On Sustainability & Capsule Wardrobes

Sustainability is the fashion buzzword of 2019, and I’m absolutely here for it.

Fast fashion—the action of inexpensive clothing produced rapidly by mass-market retailers in response to the latest trends—has obvious consequences. Not only do these clothes have a limited lifespan, they are more often than not made via cheap labour and are poor in quality to boot. In addition to gross exploitation of factory workers and child labourers, the damage mass production has on the environment is frightening.

We consume 400% more clothing than we did twenty years prior, 1/4 clothing ended up in UK landfill sites than being recycled, and the fashion industry is the second biggest polluter in the world behind oil. There’s also a fair amount of fuckery, y’know, just for good measure. I pulled this gem from a recent fashionbeans article: “It doesn’t help that the issue is one full of contradictions. Take recycled polyester for example. Recycled equals good, yes, but recycled polyester sheds micro fibres, that can escape into the ocean and enter, then harm, the food chain, which equals not good at all.”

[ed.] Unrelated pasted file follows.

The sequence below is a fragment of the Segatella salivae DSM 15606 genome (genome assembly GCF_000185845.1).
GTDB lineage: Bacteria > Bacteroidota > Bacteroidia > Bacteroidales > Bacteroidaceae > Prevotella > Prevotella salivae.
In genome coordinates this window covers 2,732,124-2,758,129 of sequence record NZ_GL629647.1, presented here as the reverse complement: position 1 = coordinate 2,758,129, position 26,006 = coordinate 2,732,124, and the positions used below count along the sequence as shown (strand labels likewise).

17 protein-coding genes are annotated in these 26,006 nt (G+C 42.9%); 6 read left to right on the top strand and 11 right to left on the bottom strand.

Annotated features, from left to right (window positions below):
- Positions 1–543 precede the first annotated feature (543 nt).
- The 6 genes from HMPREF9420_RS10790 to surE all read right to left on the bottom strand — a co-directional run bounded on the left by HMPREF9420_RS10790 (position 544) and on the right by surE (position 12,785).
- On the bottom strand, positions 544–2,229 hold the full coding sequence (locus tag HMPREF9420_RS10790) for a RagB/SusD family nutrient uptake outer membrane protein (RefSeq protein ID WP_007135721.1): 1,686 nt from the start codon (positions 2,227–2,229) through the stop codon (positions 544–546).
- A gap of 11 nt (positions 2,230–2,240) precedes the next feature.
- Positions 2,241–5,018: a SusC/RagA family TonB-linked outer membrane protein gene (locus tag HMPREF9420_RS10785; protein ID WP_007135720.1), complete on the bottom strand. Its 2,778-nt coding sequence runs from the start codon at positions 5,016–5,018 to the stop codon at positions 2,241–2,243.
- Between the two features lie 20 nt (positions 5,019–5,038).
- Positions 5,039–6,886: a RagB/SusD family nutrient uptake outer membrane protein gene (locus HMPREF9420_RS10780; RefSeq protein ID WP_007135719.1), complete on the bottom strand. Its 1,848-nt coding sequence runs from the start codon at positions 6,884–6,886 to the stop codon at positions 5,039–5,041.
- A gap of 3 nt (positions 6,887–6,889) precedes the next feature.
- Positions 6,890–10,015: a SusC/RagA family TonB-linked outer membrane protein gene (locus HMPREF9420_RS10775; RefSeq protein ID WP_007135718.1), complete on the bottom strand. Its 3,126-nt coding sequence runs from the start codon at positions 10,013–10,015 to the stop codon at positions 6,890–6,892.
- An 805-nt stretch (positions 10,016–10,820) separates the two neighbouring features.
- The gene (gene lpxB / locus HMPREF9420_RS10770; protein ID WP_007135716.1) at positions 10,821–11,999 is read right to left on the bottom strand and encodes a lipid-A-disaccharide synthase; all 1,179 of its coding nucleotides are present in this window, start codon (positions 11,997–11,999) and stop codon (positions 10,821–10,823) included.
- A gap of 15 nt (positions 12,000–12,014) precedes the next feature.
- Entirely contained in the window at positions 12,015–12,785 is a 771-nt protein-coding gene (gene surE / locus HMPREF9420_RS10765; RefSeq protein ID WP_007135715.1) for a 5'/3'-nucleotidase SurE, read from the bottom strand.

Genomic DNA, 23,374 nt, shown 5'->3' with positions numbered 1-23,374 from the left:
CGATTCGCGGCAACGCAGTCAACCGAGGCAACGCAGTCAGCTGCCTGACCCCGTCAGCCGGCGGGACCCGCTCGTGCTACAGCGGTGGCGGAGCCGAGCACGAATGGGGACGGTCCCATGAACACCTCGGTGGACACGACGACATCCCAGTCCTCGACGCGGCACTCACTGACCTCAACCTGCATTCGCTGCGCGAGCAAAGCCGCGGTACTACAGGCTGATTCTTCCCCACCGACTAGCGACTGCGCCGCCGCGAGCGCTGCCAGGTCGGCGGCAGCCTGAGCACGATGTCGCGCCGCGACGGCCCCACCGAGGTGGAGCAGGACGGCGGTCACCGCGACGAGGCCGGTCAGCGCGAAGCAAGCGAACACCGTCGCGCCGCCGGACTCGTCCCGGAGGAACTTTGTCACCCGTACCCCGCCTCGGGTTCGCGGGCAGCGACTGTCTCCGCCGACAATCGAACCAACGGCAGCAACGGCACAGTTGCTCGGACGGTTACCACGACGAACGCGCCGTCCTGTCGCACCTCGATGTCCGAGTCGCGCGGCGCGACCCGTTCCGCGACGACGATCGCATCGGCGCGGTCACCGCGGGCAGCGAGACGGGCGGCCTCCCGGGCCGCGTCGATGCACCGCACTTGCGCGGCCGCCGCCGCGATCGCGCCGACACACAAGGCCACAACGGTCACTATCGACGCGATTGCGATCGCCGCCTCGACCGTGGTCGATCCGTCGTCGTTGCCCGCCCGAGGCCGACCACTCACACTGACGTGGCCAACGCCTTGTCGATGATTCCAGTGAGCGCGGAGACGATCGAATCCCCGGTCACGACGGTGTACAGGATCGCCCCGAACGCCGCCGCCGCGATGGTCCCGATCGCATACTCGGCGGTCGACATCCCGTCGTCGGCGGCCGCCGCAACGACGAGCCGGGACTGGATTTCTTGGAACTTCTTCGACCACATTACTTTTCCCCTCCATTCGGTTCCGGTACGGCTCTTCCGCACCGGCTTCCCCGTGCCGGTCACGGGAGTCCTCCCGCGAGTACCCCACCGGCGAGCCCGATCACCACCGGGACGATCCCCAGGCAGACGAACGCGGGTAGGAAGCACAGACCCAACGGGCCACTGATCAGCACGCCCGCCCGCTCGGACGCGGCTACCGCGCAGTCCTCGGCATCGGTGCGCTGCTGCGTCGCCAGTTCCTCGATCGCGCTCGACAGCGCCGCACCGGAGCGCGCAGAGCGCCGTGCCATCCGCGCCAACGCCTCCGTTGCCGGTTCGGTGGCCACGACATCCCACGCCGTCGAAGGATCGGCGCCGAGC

Now don’t get me wrong, I’m no saint. I’ve shopped high street for the majority of my life being none the wiser, and my wardrobe was overflowing with a LOT of items I couldn’t actually remember buying. Being part of Turnbull & Asser opened my eyes to the world of garment care and longevity. Essentially, you pay more for better quality that will last a hell of a lot longer, provided you look after said garment. The fact that you’re paying more should mean you’d naturally take more pride in it, too. Maintenance, in this sense, is something we can all start doing. It’s also relatively easy to implement.